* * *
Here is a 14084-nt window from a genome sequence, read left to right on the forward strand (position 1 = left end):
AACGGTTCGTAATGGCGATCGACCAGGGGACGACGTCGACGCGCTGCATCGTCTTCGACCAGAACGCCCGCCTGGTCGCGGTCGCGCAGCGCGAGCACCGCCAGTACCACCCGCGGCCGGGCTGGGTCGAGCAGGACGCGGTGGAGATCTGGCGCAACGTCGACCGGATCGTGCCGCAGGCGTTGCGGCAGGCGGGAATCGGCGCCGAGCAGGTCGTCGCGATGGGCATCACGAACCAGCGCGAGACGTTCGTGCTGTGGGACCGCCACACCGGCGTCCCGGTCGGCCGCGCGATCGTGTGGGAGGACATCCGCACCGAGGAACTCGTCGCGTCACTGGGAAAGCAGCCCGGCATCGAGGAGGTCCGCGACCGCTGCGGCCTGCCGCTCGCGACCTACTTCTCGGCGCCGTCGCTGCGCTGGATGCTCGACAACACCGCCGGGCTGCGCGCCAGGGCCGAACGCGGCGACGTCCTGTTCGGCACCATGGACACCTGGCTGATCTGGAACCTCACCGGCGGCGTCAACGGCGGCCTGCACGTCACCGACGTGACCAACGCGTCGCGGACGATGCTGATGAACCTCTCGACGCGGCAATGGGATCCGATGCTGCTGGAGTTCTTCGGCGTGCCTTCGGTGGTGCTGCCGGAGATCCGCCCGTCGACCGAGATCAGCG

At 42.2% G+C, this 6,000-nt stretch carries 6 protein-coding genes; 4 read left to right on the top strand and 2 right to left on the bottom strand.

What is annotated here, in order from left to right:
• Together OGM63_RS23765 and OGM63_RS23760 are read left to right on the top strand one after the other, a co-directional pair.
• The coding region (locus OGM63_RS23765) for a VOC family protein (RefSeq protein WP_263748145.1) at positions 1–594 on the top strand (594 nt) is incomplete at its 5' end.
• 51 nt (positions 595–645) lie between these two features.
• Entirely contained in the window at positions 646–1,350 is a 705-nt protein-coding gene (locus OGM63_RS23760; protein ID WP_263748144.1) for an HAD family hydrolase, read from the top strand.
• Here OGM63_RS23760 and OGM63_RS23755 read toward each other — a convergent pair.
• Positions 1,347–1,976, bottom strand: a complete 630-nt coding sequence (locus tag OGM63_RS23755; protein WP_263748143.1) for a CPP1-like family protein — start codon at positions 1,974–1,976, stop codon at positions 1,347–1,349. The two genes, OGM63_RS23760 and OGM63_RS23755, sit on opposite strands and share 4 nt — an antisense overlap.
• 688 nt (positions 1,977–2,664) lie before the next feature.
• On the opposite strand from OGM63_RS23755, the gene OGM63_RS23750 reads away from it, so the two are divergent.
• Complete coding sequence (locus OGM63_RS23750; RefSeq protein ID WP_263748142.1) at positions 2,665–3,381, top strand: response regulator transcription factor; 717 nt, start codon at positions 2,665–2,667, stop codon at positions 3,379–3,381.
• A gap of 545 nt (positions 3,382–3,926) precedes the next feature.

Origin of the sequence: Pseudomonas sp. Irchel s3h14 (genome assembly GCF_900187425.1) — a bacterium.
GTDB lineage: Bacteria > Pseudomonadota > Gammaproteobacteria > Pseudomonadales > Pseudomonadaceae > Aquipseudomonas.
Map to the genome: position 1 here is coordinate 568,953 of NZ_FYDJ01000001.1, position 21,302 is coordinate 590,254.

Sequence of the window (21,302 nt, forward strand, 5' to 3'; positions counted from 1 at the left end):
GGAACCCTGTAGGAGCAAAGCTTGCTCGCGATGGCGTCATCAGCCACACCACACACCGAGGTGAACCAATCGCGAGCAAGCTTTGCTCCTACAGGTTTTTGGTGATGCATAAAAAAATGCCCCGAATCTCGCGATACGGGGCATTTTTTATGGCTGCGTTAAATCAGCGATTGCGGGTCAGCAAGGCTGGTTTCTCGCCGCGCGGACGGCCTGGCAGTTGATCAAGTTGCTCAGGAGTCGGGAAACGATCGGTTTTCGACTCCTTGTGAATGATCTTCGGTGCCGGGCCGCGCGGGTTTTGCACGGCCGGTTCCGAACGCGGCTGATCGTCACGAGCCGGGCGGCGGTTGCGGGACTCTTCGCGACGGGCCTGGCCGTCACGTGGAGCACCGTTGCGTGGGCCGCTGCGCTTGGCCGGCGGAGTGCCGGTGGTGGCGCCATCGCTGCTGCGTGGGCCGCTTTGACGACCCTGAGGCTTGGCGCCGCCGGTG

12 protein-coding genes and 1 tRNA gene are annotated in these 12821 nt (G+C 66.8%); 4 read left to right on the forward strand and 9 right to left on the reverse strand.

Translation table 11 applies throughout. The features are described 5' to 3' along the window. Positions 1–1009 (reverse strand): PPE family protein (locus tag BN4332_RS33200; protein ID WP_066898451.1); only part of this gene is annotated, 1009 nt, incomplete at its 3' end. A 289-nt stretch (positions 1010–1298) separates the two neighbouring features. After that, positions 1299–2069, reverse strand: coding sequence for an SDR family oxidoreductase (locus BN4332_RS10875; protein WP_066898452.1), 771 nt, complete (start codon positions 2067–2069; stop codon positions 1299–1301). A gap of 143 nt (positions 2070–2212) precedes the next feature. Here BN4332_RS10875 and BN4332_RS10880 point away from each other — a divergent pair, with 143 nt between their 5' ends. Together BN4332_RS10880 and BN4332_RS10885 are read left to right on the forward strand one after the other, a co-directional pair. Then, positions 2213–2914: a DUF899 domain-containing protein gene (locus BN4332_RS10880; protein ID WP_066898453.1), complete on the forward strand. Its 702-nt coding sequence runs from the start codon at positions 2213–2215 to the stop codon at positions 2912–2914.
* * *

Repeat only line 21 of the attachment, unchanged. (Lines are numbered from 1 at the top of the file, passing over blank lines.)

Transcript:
Translation table 11 applies throughout. The features are described 5' to 3' along the window. Positions 1–1009 (reverse strand): PPE family protein (locus tag BN4332_RS33200; protein ID WP_066898451.1); only part of this gene is annotated, 1009 nt, incomplete at its 3' end. A 289-nt stretch (positions 1010–1298) separates the two neighbouring features. After that, positions 1299–2069, reverse strand: coding sequence for an SDR family oxidoreductase (locus BN4332_RS10875; protein WP_066898452.1), 771 nt, complete (start codon positions 2067–2069; stop codon positions 1299–1301). A gap of 143 nt (positions 2070–2212) precedes the next feature. Here BN4332_RS10875 and BN4332_RS10880 point away from each other — a divergent pair, with 143 nt between their 5' ends. Together BN4332_RS10880 and BN4332_RS10885 are read left to right on the forward strand one after the other, a co-directional pair. Then, positions 2213–2914: a DUF899 domain-containing protein gene (locus BN4332_RS10880; protein ID WP_066898453.1), complete on the forward strand. Its 702-nt coding sequence runs from the start codon at positions 2213–2215 to the stop codon at positions 2912–2914.